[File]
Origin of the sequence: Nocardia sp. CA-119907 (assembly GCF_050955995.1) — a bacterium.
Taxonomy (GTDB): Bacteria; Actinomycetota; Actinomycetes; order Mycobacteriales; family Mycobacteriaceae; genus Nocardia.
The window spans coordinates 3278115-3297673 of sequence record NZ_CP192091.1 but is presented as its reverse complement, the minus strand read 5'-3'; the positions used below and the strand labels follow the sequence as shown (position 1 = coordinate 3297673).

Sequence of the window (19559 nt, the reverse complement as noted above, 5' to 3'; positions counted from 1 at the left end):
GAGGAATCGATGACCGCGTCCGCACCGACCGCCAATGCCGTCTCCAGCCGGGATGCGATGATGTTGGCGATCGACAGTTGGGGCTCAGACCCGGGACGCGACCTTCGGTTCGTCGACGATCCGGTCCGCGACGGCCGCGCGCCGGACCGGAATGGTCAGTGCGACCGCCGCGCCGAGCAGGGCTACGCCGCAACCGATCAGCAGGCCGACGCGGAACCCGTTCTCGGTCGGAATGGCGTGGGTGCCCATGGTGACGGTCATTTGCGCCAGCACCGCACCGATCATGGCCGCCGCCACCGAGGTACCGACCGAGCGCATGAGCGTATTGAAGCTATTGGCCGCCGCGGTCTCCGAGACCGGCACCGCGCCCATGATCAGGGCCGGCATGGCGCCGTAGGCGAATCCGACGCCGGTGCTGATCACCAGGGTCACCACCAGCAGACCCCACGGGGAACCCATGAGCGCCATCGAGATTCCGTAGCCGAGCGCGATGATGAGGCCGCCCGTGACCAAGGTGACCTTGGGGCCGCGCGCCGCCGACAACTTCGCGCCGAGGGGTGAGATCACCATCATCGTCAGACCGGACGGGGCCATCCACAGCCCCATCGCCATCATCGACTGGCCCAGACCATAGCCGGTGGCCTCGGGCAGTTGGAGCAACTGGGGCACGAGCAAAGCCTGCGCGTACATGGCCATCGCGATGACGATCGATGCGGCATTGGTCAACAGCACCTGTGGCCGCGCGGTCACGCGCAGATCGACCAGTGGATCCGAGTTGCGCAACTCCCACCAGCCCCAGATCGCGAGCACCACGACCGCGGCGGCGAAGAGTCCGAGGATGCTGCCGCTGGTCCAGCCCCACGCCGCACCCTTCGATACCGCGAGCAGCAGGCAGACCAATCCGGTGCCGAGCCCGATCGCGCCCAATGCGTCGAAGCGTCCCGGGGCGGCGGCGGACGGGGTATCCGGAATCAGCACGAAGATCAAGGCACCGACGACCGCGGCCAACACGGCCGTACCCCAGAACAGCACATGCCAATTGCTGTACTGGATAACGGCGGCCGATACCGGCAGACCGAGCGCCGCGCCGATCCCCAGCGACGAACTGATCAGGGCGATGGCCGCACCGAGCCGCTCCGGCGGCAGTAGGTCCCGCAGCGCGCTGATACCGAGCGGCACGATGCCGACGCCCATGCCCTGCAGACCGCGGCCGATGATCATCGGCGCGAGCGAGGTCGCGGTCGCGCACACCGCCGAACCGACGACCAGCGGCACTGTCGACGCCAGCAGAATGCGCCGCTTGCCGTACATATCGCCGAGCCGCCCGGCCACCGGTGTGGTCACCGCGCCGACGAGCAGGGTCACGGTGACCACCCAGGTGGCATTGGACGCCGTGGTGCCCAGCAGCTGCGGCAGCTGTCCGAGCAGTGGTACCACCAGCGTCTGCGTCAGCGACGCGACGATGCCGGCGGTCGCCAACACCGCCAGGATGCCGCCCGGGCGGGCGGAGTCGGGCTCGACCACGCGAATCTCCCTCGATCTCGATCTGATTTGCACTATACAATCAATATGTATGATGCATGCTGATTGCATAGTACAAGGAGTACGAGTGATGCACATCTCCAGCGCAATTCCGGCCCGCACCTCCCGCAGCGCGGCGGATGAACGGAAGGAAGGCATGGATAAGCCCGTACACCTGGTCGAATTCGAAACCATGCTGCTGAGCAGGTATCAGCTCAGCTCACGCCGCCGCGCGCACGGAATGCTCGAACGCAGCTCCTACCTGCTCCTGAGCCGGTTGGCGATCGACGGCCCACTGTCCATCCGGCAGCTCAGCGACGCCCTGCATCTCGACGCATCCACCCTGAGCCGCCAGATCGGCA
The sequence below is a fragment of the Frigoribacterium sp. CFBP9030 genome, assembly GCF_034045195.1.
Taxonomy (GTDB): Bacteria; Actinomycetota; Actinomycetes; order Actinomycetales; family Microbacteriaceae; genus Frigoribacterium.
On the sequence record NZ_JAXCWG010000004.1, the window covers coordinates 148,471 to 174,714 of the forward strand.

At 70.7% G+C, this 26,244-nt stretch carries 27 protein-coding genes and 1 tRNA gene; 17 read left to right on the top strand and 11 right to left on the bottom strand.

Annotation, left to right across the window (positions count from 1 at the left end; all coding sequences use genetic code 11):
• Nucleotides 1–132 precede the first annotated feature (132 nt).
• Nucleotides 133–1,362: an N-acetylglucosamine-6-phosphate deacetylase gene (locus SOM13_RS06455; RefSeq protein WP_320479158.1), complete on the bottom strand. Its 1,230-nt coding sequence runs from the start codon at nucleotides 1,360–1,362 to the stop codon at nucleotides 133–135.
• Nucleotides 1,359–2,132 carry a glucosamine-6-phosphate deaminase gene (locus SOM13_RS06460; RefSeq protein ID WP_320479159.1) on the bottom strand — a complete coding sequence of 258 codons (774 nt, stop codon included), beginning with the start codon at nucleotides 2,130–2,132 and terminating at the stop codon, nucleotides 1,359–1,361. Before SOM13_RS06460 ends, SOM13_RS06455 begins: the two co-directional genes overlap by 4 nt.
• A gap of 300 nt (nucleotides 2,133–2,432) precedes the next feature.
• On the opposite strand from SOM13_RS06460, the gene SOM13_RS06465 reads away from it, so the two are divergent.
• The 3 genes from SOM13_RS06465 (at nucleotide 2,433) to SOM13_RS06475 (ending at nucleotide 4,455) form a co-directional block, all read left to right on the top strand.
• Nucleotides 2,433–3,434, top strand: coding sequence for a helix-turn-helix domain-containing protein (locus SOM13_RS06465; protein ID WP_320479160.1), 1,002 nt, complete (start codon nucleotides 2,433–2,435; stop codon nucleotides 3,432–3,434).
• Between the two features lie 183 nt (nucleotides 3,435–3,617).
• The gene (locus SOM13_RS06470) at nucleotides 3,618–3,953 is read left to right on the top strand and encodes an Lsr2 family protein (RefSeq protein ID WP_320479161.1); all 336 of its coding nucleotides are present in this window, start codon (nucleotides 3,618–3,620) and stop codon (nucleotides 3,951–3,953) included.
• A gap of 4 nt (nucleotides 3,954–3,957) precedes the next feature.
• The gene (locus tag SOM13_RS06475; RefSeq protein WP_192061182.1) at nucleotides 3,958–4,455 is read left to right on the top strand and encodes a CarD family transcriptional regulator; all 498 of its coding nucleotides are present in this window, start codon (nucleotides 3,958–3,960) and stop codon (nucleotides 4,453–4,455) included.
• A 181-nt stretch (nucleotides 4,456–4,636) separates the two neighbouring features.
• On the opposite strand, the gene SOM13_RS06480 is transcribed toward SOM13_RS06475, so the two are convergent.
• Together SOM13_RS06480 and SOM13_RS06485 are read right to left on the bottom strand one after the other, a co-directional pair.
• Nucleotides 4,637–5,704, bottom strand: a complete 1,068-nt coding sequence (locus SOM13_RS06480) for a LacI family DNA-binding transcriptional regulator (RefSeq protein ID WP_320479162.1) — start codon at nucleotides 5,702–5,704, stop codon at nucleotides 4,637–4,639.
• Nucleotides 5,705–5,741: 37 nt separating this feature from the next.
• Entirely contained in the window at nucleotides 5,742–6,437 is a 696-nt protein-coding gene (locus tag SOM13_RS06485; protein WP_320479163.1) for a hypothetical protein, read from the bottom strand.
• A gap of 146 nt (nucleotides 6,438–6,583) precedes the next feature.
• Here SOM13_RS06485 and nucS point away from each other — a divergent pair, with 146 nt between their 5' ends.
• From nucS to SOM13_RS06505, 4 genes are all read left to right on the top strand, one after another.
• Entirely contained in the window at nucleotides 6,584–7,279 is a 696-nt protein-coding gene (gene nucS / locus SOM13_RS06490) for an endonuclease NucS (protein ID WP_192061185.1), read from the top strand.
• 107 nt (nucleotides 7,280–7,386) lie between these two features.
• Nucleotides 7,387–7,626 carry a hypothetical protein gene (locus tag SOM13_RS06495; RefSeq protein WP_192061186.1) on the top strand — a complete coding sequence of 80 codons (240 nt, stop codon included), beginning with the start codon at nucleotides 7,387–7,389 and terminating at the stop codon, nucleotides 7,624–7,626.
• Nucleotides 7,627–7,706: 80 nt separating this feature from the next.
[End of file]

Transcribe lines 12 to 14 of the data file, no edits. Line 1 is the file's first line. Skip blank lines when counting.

• Nucleotides 133–1,362: an N-acetylglucosamine-6-phosphate deacetylase gene (locus SOM13_RS06455; RefSeq protein WP_320479158.1), complete on the bottom strand. Its 1,230-nt coding sequence runs from the start codon at nucleotides 1,360–1,362 to the stop codon at nucleotides 133–135.
• Nucleotides 1,359–2,132 carry a glucosamine-6-phosphate deaminase gene (locus SOM13_RS06460; RefSeq protein ID WP_320479159.1) on the bottom strand — a complete coding sequence of 258 codons (774 nt, stop codon included), beginning with the start codon at nucleotides 2,130–2,132 and terminating at the stop codon, nucleotides 1,359–1,361. Before SOM13_RS06460 ends, SOM13_RS06455 begins: the two co-directional genes overlap by 4 nt.
• A gap of 300 nt (nucleotides 2,133–2,432) precedes the next feature.